Almost freezing to death
What does it feel like to almost freeze to death? Probably something like this.
At 85 degrees, those freezing to death, in a strange, anguished paroxysm, often rip off their clothes. This phenomenon, known as paradoxical undressing, is common enough that urban hypothermia victims are sometimes initially diagnosed as victims of sexual assault. Though researchers are uncertain of the cause, the most logical explanation is that shortly before loss of consciousness, the constricted blood vessels near the body’s surface suddenly dilate and produce a sensation of extreme heat against the skin.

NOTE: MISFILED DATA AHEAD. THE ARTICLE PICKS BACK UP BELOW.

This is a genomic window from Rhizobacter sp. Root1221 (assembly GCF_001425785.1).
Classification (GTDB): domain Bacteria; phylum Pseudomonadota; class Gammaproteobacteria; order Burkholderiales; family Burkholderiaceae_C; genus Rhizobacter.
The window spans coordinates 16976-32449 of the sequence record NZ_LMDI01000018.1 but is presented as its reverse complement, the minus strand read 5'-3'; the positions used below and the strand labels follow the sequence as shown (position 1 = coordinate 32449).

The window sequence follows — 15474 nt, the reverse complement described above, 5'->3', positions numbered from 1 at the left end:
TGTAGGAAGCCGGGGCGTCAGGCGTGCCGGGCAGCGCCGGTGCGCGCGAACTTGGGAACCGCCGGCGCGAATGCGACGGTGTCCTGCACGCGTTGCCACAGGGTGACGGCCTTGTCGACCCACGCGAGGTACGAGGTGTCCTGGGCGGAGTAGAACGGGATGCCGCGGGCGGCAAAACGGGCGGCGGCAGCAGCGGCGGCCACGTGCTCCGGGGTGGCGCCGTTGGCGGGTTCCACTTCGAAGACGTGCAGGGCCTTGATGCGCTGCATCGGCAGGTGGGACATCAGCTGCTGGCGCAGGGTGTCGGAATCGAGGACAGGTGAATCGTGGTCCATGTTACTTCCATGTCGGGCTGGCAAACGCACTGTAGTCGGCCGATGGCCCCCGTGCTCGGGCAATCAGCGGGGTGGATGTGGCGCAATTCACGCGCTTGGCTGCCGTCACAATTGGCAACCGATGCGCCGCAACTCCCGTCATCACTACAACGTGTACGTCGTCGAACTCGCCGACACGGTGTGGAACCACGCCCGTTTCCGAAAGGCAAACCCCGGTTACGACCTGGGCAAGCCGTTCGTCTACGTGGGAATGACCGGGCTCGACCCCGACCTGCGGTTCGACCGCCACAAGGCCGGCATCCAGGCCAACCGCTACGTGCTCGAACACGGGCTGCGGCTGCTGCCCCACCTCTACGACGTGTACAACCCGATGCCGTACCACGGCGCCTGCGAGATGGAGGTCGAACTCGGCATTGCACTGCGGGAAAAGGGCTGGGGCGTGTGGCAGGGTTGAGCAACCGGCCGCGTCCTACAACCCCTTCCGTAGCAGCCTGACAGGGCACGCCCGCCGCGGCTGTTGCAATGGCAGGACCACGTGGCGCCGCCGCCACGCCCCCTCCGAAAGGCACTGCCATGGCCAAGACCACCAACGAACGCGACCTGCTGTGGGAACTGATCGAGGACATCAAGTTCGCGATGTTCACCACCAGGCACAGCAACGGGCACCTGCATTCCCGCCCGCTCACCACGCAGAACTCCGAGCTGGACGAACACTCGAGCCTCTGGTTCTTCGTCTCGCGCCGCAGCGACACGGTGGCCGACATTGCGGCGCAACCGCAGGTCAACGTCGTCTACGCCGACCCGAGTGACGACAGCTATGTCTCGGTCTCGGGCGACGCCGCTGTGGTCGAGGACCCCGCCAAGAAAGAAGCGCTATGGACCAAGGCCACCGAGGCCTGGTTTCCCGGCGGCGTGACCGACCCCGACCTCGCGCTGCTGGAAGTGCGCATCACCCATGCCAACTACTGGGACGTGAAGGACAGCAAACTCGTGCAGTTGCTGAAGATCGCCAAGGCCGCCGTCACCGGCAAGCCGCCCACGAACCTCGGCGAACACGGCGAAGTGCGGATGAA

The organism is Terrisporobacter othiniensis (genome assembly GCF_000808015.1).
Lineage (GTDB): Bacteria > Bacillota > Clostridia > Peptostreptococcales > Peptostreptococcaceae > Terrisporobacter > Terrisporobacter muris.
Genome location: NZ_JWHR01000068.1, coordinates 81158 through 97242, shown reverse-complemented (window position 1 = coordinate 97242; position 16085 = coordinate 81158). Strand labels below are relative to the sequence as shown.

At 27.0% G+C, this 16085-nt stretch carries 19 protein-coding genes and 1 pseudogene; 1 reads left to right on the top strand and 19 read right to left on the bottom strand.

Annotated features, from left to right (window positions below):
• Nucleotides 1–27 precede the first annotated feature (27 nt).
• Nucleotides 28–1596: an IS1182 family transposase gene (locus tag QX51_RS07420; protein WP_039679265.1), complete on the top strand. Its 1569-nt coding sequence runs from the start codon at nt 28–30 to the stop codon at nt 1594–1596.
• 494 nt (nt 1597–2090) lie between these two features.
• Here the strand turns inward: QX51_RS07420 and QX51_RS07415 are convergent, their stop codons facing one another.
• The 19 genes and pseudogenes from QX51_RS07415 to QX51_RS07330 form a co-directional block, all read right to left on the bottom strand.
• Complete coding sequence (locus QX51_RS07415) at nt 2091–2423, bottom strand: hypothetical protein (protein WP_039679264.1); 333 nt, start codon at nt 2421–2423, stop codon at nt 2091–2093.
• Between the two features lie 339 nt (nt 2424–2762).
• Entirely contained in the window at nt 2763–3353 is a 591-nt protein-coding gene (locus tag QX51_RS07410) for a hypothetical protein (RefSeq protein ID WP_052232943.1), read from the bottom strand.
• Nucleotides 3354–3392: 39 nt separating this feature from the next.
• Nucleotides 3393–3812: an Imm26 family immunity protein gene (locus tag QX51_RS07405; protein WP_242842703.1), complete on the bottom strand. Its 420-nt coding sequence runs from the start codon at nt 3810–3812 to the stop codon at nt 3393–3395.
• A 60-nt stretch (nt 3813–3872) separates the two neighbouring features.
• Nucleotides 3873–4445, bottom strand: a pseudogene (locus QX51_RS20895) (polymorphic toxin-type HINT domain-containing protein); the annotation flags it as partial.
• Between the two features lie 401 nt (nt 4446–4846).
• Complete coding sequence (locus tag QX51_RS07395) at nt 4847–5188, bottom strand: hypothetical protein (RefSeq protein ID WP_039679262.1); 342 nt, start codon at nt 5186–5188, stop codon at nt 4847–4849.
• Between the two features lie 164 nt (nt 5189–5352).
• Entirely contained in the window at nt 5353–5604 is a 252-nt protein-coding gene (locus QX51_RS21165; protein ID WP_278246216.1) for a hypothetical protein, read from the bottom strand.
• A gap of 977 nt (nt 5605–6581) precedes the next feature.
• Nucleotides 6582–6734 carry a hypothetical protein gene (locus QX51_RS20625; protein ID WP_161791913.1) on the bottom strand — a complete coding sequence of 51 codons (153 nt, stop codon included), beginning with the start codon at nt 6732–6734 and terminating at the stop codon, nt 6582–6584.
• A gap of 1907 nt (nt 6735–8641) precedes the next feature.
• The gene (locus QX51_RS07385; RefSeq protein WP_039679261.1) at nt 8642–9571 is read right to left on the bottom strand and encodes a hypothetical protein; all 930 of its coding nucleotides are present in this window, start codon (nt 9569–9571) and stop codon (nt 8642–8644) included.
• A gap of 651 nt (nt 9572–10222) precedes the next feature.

But even if you are caught out in the cold long enough to paradoxically undress, not all hope is lost.
The lowest recorded core temperature in a surviving adult is 60.8 degrees. For a child it’s lower: In 1994, a two-year-old girl in Saskatchewan wandered out of her house into a minus-40 night. She was found near her doorstep the next morning, limbs frozen solid, her core temperature 57 degrees. She lived.
Update: The frozen two-year-old was Karlee Kosolofski. In 2001, after the article above was written, a one-year-old clad only in a diaper was found frozen in a backyard.
She was clinically dead, and her heart stopped beating for about two hours. But doctors slowly warmed her body and started her heart again. The girl, nicknamed Miracle, made a complete recovery.